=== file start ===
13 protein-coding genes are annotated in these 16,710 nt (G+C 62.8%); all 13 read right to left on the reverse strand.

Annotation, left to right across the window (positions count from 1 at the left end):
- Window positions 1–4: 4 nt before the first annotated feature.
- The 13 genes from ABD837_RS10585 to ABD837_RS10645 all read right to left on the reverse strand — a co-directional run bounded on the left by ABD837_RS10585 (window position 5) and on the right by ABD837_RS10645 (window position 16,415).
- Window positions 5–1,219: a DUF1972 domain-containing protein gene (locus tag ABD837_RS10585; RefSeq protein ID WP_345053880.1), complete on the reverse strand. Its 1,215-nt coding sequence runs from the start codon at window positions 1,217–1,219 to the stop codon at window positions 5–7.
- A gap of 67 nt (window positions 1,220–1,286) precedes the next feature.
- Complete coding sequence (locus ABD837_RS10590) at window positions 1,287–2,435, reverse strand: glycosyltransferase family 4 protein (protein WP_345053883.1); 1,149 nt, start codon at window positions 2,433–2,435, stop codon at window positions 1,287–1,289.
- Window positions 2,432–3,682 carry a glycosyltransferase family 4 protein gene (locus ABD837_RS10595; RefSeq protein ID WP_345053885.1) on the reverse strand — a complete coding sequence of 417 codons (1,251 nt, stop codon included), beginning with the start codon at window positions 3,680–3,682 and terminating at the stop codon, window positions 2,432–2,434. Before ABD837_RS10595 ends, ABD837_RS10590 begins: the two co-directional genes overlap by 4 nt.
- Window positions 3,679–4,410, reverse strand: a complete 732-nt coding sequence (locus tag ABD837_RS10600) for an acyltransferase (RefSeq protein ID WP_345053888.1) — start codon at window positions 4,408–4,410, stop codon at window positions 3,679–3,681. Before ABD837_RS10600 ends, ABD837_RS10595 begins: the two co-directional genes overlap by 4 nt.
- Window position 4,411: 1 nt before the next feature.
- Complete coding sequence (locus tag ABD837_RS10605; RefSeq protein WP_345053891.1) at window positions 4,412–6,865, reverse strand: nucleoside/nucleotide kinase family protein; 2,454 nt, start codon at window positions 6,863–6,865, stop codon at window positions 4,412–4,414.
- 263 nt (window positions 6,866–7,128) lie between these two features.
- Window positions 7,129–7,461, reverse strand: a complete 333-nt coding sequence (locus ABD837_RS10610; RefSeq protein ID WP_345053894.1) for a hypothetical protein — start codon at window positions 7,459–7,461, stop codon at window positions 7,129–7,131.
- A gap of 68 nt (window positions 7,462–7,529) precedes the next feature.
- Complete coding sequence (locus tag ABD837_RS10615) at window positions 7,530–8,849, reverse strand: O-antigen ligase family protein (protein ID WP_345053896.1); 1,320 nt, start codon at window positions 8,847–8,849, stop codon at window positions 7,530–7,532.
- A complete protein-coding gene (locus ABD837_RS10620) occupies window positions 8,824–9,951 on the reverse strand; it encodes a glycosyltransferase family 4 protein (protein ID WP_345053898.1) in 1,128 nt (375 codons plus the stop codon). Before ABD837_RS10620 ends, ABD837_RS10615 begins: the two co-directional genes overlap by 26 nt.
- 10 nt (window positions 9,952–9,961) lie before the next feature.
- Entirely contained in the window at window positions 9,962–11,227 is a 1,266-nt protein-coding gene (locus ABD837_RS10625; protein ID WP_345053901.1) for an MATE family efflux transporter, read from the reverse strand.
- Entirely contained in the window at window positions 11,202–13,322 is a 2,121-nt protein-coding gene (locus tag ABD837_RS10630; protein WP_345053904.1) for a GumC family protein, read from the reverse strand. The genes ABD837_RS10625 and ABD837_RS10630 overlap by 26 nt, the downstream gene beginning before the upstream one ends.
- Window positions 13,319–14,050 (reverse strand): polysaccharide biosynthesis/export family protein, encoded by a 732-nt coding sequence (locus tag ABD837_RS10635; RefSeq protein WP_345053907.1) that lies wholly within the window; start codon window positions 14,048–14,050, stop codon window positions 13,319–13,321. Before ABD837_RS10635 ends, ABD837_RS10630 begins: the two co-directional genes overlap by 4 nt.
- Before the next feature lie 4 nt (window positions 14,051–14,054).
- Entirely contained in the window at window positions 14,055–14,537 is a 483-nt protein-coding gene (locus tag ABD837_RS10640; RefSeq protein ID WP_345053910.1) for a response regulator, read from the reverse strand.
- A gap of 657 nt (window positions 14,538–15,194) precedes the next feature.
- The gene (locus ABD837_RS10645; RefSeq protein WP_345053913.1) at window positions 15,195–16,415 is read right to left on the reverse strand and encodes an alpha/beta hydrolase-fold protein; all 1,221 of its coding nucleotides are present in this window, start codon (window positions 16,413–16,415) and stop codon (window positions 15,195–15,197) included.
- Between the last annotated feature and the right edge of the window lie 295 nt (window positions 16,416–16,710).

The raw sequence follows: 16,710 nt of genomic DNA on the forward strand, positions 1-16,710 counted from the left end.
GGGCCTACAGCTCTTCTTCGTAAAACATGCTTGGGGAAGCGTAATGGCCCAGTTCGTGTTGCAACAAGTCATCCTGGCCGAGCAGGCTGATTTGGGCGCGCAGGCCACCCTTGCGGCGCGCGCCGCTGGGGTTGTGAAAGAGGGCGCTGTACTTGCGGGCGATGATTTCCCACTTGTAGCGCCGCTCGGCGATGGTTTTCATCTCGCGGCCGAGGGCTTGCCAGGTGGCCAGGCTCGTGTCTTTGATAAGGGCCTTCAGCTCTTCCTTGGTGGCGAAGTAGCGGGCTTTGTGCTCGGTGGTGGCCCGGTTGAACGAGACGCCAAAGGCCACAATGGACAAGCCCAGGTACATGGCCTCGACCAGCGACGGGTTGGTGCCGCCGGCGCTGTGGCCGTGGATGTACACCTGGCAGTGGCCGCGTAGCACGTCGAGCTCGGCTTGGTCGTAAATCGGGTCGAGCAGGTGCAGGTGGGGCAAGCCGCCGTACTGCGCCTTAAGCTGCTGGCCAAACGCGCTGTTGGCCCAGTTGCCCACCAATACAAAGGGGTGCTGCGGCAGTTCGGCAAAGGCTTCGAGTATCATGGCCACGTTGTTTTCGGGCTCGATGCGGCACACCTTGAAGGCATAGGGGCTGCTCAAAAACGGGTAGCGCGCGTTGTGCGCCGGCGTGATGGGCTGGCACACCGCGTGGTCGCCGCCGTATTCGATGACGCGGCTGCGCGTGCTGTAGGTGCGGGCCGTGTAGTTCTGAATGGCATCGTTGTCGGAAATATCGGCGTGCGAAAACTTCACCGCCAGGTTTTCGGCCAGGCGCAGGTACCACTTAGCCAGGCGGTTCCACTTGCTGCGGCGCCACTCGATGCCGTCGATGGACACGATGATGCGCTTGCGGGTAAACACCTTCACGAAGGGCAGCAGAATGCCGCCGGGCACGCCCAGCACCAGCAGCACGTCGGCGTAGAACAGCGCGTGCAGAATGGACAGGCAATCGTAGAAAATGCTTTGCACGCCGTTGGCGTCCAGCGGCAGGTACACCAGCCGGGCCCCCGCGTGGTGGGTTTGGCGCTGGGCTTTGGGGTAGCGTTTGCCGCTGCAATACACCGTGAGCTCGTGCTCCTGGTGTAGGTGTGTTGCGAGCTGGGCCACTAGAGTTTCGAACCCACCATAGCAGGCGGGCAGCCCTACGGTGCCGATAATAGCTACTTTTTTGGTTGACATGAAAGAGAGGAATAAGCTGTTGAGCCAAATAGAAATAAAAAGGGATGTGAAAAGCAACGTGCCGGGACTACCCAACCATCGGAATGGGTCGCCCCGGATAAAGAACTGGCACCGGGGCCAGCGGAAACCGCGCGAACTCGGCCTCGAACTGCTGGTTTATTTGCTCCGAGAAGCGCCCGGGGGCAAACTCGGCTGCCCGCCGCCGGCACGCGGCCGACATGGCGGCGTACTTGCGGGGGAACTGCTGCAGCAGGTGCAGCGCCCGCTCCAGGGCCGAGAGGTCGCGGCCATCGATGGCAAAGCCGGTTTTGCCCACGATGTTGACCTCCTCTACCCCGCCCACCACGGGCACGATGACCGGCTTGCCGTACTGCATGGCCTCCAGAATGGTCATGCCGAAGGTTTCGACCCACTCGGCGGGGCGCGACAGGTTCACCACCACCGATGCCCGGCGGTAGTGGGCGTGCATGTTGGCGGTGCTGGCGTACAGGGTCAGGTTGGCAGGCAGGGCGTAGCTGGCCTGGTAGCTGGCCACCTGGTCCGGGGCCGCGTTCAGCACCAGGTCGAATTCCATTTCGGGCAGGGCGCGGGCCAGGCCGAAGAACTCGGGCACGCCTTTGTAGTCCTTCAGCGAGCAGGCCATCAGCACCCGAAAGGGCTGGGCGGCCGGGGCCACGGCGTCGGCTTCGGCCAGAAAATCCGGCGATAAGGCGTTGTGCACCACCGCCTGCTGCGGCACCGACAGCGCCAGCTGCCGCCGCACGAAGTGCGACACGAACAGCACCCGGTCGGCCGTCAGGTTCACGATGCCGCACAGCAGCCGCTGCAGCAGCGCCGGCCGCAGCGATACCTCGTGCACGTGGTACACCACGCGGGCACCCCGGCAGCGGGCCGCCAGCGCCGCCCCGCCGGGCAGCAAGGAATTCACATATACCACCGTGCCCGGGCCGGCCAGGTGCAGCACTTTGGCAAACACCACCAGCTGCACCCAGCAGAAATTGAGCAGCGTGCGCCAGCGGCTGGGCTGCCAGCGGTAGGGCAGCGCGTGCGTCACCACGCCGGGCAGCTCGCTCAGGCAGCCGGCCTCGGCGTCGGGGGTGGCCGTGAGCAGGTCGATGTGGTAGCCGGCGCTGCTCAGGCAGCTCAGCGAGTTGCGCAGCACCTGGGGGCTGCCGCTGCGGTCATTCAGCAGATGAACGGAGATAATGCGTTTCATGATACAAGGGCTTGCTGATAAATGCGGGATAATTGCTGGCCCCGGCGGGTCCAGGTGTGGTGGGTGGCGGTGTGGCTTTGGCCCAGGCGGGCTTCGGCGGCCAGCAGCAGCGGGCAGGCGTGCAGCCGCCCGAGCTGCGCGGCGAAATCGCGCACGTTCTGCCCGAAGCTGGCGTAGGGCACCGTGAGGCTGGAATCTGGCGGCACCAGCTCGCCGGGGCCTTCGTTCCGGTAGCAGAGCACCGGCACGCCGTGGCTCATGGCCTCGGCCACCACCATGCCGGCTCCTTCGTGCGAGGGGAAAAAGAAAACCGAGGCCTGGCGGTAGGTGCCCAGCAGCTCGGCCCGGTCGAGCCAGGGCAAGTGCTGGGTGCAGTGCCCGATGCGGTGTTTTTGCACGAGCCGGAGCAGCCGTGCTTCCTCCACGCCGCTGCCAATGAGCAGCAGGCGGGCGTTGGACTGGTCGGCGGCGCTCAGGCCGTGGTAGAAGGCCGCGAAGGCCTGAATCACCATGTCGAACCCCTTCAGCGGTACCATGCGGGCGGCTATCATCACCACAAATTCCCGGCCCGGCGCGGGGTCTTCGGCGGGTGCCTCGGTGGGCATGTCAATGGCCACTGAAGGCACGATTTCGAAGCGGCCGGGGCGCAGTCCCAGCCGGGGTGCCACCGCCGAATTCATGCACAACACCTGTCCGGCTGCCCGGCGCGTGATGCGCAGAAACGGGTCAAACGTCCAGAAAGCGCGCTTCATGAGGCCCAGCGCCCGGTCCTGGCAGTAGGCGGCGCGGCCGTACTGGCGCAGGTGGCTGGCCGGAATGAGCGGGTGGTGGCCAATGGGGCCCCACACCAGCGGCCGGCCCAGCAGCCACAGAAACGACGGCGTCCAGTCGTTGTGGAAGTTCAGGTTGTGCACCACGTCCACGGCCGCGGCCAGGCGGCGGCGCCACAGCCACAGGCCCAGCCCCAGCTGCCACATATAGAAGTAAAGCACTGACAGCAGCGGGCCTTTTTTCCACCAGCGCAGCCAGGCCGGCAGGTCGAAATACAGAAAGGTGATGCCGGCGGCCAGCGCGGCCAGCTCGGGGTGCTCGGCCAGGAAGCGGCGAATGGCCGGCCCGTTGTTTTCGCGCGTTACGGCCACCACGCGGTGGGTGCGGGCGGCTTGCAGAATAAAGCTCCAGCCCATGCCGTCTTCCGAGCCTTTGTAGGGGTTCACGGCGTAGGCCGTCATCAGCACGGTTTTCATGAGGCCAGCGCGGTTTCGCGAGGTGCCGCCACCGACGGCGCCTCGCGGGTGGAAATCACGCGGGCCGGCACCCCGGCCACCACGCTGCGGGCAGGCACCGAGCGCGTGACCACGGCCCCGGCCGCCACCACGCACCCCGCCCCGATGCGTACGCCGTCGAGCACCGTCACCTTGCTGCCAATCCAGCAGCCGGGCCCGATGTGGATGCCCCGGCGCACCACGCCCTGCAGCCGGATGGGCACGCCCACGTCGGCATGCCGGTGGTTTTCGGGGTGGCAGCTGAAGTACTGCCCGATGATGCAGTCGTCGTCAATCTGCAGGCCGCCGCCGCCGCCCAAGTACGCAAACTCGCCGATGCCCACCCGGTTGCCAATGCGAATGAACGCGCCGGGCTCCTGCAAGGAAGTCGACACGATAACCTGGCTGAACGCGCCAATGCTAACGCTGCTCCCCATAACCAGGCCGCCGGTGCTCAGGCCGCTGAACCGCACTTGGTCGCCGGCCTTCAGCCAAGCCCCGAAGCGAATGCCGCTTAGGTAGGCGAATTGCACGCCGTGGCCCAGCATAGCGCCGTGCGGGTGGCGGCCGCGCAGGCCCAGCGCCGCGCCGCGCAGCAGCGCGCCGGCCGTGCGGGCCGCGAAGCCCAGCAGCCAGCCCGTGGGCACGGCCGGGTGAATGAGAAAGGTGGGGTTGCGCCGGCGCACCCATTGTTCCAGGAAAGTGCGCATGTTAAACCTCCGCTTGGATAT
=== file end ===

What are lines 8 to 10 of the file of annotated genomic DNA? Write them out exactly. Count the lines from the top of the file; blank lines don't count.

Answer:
- Window positions 2,432–3,682 carry a glycosyltransferase family 4 protein gene (locus ABD837_RS10595; RefSeq protein ID WP_345053885.1) on the reverse strand — a complete coding sequence of 417 codons (1,251 nt, stop codon included), beginning with the start codon at window positions 3,680–3,682 and terminating at the stop codon, window positions 2,432–2,434. Before ABD837_RS10595 ends, ABD837_RS10590 begins: the two co-directional genes overlap by 4 nt.
- Window positions 3,679–4,410, reverse strand: a complete 732-nt coding sequence (locus tag ABD837_RS10600) for an acyltransferase (RefSeq protein ID WP_345053888.1) — start codon at window positions 4,408–4,410, stop codon at window positions 3,679–3,681. Before ABD837_RS10600 ends, ABD837_RS10595 begins: the two co-directional genes overlap by 4 nt.
- Window position 4,411: 1 nt before the next feature.